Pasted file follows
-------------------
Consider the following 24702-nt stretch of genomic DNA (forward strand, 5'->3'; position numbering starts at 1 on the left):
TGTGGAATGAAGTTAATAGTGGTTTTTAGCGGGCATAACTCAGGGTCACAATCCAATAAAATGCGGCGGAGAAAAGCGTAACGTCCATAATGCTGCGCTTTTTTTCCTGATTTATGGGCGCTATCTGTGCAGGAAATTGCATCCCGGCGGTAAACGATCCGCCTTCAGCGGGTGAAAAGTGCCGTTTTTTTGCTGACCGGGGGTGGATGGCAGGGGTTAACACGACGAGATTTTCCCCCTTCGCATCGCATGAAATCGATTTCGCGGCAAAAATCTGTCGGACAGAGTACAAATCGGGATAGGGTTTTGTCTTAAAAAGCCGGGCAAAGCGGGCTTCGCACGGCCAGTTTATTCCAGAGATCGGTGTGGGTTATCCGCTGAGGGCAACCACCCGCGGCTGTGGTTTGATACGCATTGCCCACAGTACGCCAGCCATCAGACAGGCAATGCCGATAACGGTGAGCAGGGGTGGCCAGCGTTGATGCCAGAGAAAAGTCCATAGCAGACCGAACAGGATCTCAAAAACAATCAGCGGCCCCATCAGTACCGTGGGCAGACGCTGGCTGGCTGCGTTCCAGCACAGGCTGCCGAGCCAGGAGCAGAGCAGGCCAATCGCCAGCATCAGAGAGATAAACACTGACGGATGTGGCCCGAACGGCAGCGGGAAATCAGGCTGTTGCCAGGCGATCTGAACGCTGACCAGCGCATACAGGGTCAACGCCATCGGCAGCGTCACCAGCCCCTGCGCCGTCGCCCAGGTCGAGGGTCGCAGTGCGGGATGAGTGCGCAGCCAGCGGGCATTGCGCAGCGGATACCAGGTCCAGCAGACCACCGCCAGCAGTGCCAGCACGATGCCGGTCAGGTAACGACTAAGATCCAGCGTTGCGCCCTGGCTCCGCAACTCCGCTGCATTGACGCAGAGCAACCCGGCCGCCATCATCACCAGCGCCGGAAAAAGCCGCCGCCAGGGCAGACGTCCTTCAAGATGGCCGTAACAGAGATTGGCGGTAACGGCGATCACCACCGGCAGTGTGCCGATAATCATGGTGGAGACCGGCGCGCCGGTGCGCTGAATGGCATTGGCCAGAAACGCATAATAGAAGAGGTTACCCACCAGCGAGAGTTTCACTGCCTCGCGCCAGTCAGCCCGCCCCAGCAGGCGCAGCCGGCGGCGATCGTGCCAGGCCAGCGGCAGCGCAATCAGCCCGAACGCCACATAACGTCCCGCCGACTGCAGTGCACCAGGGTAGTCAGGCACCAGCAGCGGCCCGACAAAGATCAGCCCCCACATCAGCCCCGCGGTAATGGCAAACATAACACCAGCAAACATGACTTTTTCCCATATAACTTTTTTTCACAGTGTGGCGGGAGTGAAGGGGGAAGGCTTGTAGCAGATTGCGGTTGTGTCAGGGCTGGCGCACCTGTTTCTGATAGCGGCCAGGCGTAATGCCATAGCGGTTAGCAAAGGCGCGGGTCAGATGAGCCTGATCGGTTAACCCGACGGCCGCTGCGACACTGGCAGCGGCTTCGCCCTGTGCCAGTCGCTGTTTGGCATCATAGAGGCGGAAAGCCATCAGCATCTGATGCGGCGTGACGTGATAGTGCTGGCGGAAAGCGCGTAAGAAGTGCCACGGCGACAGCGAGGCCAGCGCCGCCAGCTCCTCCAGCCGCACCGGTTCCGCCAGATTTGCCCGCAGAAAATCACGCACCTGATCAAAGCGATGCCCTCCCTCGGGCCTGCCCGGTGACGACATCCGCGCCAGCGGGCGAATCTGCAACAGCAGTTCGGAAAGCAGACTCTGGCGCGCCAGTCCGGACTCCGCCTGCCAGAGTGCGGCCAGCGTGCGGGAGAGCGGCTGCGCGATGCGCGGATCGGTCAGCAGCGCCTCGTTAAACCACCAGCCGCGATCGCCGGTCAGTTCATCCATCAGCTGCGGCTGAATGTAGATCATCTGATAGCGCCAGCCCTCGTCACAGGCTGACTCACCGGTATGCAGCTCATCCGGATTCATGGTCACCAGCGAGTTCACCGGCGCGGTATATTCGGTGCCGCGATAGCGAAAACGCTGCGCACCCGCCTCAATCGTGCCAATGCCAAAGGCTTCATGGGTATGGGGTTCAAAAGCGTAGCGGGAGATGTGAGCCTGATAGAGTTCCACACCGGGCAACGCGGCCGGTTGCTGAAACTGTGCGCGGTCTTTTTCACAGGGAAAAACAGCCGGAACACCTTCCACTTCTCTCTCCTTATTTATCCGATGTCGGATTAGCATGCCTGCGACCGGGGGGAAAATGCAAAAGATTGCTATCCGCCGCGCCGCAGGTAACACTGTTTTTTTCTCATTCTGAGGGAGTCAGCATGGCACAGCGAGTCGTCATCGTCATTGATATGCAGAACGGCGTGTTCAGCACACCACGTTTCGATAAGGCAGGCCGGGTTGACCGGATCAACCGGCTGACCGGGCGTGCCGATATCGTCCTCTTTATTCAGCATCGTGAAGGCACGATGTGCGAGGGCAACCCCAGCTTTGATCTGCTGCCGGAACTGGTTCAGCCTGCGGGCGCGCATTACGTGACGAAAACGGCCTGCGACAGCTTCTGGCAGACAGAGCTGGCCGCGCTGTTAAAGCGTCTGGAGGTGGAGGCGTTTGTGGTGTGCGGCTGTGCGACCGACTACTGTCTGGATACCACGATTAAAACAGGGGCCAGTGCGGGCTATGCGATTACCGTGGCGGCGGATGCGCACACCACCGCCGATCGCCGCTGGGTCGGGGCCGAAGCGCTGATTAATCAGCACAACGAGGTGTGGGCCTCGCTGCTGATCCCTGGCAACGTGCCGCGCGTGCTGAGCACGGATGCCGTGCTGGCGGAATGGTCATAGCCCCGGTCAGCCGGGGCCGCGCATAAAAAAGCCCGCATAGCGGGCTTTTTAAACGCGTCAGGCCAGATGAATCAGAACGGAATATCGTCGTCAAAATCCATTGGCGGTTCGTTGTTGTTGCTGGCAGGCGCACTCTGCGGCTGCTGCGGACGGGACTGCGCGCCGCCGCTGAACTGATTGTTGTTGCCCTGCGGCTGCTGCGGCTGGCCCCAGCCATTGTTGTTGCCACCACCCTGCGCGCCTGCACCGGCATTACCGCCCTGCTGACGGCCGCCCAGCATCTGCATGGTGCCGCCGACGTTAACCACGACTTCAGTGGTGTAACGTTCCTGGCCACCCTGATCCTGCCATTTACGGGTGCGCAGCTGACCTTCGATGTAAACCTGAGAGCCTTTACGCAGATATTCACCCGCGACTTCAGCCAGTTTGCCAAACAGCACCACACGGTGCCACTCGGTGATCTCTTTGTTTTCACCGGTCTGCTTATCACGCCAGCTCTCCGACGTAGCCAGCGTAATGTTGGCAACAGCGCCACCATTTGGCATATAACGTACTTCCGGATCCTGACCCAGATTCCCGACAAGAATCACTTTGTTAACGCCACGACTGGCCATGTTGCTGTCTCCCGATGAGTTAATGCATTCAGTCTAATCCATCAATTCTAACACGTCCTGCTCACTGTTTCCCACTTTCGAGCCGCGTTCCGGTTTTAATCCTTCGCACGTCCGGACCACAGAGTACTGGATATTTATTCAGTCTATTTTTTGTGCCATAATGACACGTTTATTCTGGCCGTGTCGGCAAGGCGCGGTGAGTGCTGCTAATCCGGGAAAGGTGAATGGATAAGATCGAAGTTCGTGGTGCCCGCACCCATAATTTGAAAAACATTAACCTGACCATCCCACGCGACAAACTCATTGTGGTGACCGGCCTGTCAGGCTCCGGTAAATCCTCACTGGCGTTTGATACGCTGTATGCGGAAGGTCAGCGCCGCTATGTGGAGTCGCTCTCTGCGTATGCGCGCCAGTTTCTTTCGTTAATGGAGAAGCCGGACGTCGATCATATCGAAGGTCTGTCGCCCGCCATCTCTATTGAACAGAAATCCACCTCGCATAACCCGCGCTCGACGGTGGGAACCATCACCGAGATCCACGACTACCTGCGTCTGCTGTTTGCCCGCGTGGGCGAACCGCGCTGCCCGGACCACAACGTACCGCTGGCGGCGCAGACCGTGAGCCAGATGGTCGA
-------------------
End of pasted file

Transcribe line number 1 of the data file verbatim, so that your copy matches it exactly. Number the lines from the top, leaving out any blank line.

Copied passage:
Consider the following 24702-nt stretch of genomic DNA (forward strand, 5'->3'; position numbering starts at 1 on the left):